During its long history, psychoanalytical theory has developed a criticism dealing with almost the entire domain of human culture and civilization. That theory lays bare the unconscious motives and structures which, on the conscious level, can have all kinds of pernicious effects. The weak point of that criticism, however, consists in its awareness that the unconscious motives and structures it brings to consciousness, after its critical analysis, will remain unconscious and repressed. In that sense, psychoanalytical theory performs a critique of criticism as such. Unmasking falsity and lies does not necessarily result in establishing truth.
This essay outlines the contours of such a psychoanalytical ‘critique of criticism as such’, as well as its implications for contemporary critical thought in general. The essay more precisely focuses on the right-wing cultural criticism, which makes use of criticism’s newly discovered ‘tragic condition’ in order to support a conservative ethical, cultural and political programme. This essay proposes a few points of reference replying to these tendencies in contemporary critical thought.
In clinical practice, when confronted with a suspected psychosis, it is critical that, beyond simply providing a label, the diagnosis is verified and further specified with regard to the particular psychotic structure: paranoia, schizophrenia, mania, melancholia or autism. Each psychotic structure requires a specific kind of treatment. When this is clarified, it will allow us to take up an appropriate position in the transference and it to orient ourselves in relation to treatment. One approach is to determine the status of the object a and the jouissance within the logic of the case. For example, the paranoiac situates the jouissance in the Other, the schizophrenic will struggle with the jouissance in the body and the autistic subject will have troubles with language and the Other. In the case of melancholia we see that the subject fully identifies with the object a and finally, in mania, the object a will no longer function. Clinical examples of each of these structures are provided.
Pasolini describes himself as a “scandal of self-contradiction” (Pasolini, 1957). He brings a subject who assumes the radical split that runs through the subjective field. With his poetry of permanent dissidence he taunts power in which desire and her laws are inscribed. By postponing the exemplary symbolic suicide his subject manages to avoid the deadlock of turning a blind eye and alienation in the symbolic other. Terence Stamp embodies this subject in Teorem in the role of mysterious guest. Pasolini’s theorem seems to be that, via regression to pre-genital forms of sexuality (a pre-symbolic state), one not only escapes to a mythic (poetic) reality, but also takes possession of a weapon one can use against the oppressor. Desire emerges in disturbances that shred the symbolic order and release the Real. Filmic truth is exposed as a core of pure nonsense and sexuality appears as the root of a perverted society.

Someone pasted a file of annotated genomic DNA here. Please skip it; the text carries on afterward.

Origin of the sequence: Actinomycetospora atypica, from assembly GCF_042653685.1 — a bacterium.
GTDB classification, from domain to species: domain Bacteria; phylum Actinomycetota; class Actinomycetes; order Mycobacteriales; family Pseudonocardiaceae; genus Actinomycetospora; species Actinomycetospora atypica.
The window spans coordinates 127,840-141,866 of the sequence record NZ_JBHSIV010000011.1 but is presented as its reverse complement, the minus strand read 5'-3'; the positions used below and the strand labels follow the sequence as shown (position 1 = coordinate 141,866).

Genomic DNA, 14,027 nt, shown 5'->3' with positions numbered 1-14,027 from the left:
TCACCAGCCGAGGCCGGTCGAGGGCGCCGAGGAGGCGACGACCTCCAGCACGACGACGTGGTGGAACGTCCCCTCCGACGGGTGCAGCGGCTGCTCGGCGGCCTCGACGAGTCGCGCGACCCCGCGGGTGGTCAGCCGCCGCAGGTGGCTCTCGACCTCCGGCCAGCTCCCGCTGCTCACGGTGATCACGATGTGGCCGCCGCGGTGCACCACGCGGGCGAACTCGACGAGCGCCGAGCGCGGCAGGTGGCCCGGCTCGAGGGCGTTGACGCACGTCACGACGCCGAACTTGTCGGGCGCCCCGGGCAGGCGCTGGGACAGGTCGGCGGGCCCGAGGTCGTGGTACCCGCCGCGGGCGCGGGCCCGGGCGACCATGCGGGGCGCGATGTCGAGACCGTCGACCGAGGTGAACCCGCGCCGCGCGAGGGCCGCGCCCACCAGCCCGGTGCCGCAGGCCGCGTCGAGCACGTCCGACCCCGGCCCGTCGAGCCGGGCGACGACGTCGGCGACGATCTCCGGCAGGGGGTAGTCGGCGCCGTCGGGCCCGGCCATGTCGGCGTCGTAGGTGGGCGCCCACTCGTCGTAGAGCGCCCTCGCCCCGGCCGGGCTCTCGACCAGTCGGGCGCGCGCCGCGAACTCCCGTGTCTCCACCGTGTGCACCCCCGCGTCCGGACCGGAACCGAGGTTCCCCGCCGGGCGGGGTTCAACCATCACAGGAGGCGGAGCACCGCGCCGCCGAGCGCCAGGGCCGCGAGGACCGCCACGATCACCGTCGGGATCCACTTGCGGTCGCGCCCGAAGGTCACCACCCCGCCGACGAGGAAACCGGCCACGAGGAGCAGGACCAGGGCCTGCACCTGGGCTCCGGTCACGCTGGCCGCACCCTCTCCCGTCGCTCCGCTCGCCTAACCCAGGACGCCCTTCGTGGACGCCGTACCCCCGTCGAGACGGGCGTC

The recent term of Disorder of the autismspectrum makes clear that nowadays autism becomes more and more an all-embracing, even empty diagnosis. Beyond this problematic labeling, Psychoanalysis deals with the symptom of the subject as a particular solution for the problem of the desire and the enjoyment of the Other. The symptom of the child can be considered within the structural opposition formulated by Lacan: the symptom as a representation versus a realisation of the truth of the parents. In a case of a ten year old boy with autism a symptom is analyzed in terms of a pure materialisation of the object a. The psychoanalytic intervention, based on the technique of bricolage, attempt to make tolerable and accessible the pure signifier, full of enjoyment of the Other, for the subject.
This article broadly discusses the concept of the death drive. It demonstrates how a biological frame of reference is inadequate for interpreting the (sexual) drive. The notion of the compulsion to repeat helps us to understand why Freud was forced to introduce the death drive and, at the same time, to acknowledge it as being the underlying determining principle of every drive. Making use of the notions das Ding and objet a we show how Lacan’s reading of this controversial concept of the death drive precludes an organic interpretation. Finally, two clinical fragments illustrate how the activity of the death drive may reveal itself.